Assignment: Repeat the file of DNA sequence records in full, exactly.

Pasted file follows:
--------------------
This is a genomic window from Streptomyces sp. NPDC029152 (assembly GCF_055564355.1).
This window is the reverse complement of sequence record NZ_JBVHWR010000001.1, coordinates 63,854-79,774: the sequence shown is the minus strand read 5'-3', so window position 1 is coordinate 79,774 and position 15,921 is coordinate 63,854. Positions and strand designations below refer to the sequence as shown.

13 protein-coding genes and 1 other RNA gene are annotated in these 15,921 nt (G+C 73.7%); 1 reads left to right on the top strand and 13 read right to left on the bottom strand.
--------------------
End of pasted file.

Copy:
This is a genomic window from Streptomyces sp. NPDC029152 (assembly GCF_055564355.1).
This window is the reverse complement of sequence record NZ_JBVHWR010000001.1, coordinates 63,854-79,774: the sequence shown is the minus strand read 5'-3', so window position 1 is coordinate 79,774 and position 15,921 is coordinate 63,854. Positions and strand designations below refer to the sequence as shown.

13 protein-coding genes and 1 other RNA gene are annotated in these 15,921 nt (G+C 73.7%); 1 reads left to right on the top strand and 13 read right to left on the bottom strand.